About Howard Saunders

The Retail Futurist, otherwise known as Howard Saunders, is a writer and speaker whose job it is to see beyond retail’s currently choppy waters. Howard spent the first twenty five years of his career at some of London’s most renowned retail design agencies, including Fitch & Company, where he created concepts, strategies and identities for dozens of British high street brands. In 2003 he founded trend-hunting agency, Echochamber, inspiring his clients with new and innovative store designs from across the globe. Howard relocated to New York in 2012 where the energetic regeneration of Brooklyn inspired his book, Brooklynization, published in 2017. His newfound role as champion for retail’s future in our town and city centres gave rise to the title The Retail Futurist. Howard has been interviewed on numerous television and radio programs and podcasts for BBC Radio 4, BBC Scotland, the British Retail Consortium, Sky News Australia and TVNZ, New Zealand. His talks are hi-energy, jargon-free journeys that explore the exciting, if not terrifying, retail landscape that lies ahead. When not in retail mode, Howard has recorded, literally, thousands of digital music masterpieces, most of which remain, thankfully, unheard.


Like the closing sequence in a 1950s cheesy sci-fi movie, the robots have been defeated. As the music fades the mechanical invaders retreat over the hill into the sunset, carefully leaving open the opportunity of a ‘return’ sequel in a couple of years.

It seems like ancient history now, though actually only a few months ago, that the mighty McKinsey warned of an impending battle that would see the robots destroy up to 800 million jobs worldwide. In fact, it wasn’t so much a warning as they made it pretty damn clear we’d already lost and any retaliation was futile. Funny how fear of the robots has evaporated now that Covid 19 has arrived bringing with it vastly more devastating unemployment numbers right across the planet. 

Oh how the press love to crank up the fear machine with their daily doses of bite sized doom to spice up our cornflakes. There’s nothing new about this. Take a look at these Der Spiegel front covers over the years. It’s almost as if, god forbid, when the economy looks reasonably stable the robots rise up to threaten our fleeting state of complacency.

Looking back barely a couple of months, it seems we’d become rather hysterical. The Youtube videos of rogue robot dogs or metallic humanoids battling to the death their own crazed creators, it all fed directly into the Frankenstein narrative that clearly sits deep within our DNA. (Even if most of the videos were CGI fakes) Yes, humans have long understood they’ll be the architects of their own demise.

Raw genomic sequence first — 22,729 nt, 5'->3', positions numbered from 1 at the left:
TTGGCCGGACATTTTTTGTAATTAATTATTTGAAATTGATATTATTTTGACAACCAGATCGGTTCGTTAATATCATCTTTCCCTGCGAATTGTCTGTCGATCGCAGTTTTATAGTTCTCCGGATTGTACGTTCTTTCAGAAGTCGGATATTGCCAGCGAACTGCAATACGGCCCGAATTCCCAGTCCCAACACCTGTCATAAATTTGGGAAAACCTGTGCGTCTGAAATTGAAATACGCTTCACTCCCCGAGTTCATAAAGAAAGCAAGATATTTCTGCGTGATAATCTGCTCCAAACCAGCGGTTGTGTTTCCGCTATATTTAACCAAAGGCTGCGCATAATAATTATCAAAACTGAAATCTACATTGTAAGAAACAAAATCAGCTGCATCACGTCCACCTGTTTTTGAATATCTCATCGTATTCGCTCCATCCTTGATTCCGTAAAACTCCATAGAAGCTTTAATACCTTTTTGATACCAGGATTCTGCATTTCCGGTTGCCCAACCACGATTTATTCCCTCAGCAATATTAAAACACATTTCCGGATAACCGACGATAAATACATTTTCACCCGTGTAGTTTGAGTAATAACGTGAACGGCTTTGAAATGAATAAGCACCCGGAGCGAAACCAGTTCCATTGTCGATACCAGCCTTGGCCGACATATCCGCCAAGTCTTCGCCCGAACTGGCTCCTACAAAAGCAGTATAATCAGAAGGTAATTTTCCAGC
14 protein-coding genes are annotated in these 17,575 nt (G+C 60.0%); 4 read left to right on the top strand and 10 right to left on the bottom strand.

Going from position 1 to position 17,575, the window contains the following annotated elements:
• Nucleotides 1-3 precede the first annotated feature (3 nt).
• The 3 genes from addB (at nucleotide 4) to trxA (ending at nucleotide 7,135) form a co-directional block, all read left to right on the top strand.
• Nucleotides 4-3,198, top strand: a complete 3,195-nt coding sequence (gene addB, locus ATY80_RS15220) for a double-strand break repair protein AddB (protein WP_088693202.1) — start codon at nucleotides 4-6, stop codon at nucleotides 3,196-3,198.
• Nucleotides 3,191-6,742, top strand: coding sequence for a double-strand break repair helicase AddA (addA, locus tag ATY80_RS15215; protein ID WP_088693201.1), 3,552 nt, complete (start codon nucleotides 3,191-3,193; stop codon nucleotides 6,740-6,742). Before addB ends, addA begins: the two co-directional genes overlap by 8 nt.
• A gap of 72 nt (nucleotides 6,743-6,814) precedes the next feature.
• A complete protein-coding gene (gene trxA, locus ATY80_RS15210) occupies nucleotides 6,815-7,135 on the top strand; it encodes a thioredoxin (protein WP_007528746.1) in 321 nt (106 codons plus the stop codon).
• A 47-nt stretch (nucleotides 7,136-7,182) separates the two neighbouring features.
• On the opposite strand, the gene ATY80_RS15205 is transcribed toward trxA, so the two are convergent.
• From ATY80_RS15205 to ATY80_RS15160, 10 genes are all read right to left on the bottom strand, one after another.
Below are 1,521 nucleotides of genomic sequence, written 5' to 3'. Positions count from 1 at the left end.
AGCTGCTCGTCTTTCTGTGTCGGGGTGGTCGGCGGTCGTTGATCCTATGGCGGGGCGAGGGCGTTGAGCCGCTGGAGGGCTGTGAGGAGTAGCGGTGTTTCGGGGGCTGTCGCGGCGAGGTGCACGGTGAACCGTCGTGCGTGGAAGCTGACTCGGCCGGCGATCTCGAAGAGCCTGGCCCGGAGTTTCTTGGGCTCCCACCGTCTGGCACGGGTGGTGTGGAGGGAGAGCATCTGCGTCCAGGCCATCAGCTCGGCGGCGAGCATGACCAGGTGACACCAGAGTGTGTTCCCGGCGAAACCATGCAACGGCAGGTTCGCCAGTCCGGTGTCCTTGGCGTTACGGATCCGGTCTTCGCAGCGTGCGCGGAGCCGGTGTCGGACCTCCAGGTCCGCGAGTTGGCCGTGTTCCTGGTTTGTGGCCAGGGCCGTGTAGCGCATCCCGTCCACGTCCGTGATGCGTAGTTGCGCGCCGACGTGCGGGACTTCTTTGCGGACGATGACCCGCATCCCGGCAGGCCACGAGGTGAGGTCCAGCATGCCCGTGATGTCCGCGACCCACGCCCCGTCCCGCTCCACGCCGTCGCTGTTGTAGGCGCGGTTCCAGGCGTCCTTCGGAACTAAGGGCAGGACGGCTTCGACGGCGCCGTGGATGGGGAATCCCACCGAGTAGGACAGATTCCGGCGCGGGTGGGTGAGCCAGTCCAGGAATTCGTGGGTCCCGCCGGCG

Or consider the robot bricklayer. A genuine multi-million dollar prototype of a cross between a forklift truck and a skittle machine from a fifties bowling alley. Watch it build a wall (badly) as it trundles along (perfectly even rails) whilst carefully being monitored (refilled and cleaned up after) by its non-robot workmate. Genius.

For over a decade, happy supermarket shoppers were warned to watch out for the robot shelf stackers. These ingenious mechanical tikes would manage stock control together with impeccable merchandising skills, all without a whinge or the faintest hint of a tea break. As we look forward to the prospect of unemployment levels of possibly 20% and above, how will we judge a retailer willing to invest millions in machines designed to steal jobs from the poor?

Perhaps (he says hopefully) our techno-hysteria will dissipate now we have a genuine unemployment crisis to worry about. It seems this microbial wake up call has endowed us with a refreshing clarity. Instead of being swept along by life’s relentless momentum, the lockdown has given us a planet-wide pause for thought: time to reevaluate our lives and what we want from them. Maybe we realise the future is ours to steer, instead of something that simply happens to us in the rush of routine.

So, good news, on the hill ahead the robots are retreating. Slightly clumsily, on wheels and tank track thingies, but they are definitely retreating. But, this is no time for celebration. Life post Covid 19 shows all the signs of a much more sinister invasion.

The advent of ‘contact tracing’ technology from Apple, Google and even our own NHSX ushers in an era of super-surveillance. Governments across the planet are developing systems that analyse data from smartphone apps to identify and locate patterns of infection in order to manage where and when we can move about. Helpful, of course, but this technology is a gateway drug to much deeper, Orwellian levels of social control, and we must tread carefully with our eyes wide open.

The Indian government’s compulsory Aarogya Setu app, for example, has emulated the shamelessly authoritarian Chinese model within just a few weeks. The AS app comes pre-installed on new smartphones and means, in effect, you need official approval to access your workplace, public transport and even the local park.

Contact tracing tech maybe a wolf in sheep’s clothing but dictatorial levels of authoritarianism couldn’t happen here, surely? I’m not convinced. Within minutes of the announcement of our lockdown regulations in the UK, the curtain twitchers and tut-tutters were on the phone to the police snitching on double dog walkers and unauthorised family picnickers. Both Youtube and Facebook have banned ‘scientifically unsubstantiated’ posts on Covid 19, which basically means anything not officially approved by the WHO. Oh yes, our soil is fertile for ever more state control.

The 75th anniversary of VE Day is a beautifully timed reminder that freedom should never be taken for granted. “Download our app to stay safe, access advice and services, use public transport safely and clock in at work so we can help keep you virus free! “